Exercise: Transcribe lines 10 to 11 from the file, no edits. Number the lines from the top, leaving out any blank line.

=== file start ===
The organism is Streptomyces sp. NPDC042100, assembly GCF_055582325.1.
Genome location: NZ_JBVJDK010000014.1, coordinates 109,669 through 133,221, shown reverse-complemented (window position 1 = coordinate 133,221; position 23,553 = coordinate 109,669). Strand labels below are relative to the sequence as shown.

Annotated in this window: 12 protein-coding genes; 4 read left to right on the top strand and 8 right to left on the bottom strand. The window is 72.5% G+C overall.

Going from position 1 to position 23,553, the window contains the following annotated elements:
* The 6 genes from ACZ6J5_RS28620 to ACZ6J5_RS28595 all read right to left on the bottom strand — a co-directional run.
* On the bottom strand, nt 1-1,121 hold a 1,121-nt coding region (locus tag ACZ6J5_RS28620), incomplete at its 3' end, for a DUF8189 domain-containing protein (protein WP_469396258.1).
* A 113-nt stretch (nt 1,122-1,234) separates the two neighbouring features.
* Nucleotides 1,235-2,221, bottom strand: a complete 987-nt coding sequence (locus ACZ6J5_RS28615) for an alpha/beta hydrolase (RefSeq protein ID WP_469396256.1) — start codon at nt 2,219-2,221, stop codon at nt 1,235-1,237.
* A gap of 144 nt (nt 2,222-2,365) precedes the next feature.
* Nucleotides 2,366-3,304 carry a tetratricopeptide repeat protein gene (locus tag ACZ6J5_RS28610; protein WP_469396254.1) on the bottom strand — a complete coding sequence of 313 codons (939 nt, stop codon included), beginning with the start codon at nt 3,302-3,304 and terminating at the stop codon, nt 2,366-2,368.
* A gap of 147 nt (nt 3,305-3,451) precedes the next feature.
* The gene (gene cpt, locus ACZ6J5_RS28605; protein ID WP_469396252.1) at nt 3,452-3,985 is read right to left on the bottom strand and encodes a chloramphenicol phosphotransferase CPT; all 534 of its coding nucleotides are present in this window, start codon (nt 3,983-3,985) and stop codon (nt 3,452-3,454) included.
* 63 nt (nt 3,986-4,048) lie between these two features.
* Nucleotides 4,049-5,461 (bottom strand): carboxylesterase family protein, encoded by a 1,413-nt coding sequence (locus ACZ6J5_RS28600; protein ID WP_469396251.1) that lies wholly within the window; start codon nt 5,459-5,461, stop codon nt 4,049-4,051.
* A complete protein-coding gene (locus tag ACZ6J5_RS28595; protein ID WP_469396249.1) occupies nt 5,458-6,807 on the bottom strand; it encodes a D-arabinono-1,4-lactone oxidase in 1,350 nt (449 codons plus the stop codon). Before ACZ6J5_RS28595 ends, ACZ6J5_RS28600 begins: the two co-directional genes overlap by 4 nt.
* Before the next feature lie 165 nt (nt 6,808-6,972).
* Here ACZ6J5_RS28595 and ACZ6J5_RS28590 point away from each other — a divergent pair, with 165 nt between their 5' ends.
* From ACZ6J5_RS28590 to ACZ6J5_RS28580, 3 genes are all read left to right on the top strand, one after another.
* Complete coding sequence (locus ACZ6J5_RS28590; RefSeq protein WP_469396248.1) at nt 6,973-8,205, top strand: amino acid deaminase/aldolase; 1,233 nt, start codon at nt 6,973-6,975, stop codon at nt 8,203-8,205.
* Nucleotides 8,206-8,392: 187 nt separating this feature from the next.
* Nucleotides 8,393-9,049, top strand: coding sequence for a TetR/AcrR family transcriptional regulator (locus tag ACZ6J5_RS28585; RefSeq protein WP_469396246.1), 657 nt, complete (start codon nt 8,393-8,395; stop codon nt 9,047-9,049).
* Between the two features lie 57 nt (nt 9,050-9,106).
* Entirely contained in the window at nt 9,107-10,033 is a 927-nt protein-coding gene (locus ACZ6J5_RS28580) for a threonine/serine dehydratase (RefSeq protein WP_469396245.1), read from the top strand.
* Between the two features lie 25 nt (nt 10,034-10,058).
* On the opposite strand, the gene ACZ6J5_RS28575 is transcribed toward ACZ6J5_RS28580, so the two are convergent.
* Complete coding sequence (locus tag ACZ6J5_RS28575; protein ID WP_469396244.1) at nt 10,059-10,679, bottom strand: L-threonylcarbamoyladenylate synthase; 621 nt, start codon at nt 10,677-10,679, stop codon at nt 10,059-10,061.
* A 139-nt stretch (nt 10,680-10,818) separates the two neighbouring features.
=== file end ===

* Nucleotides 2,366-3,304 carry a tetratricopeptide repeat protein gene (locus tag ACZ6J5_RS28610; protein WP_469396254.1) on the bottom strand — a complete coding sequence of 313 codons (939 nt, stop codon included), beginning with the start codon at nt 3,302-3,304 and terminating at the stop codon, nt 2,366-2,368.
* A gap of 147 nt (nt 3,305-3,451) precedes the next feature.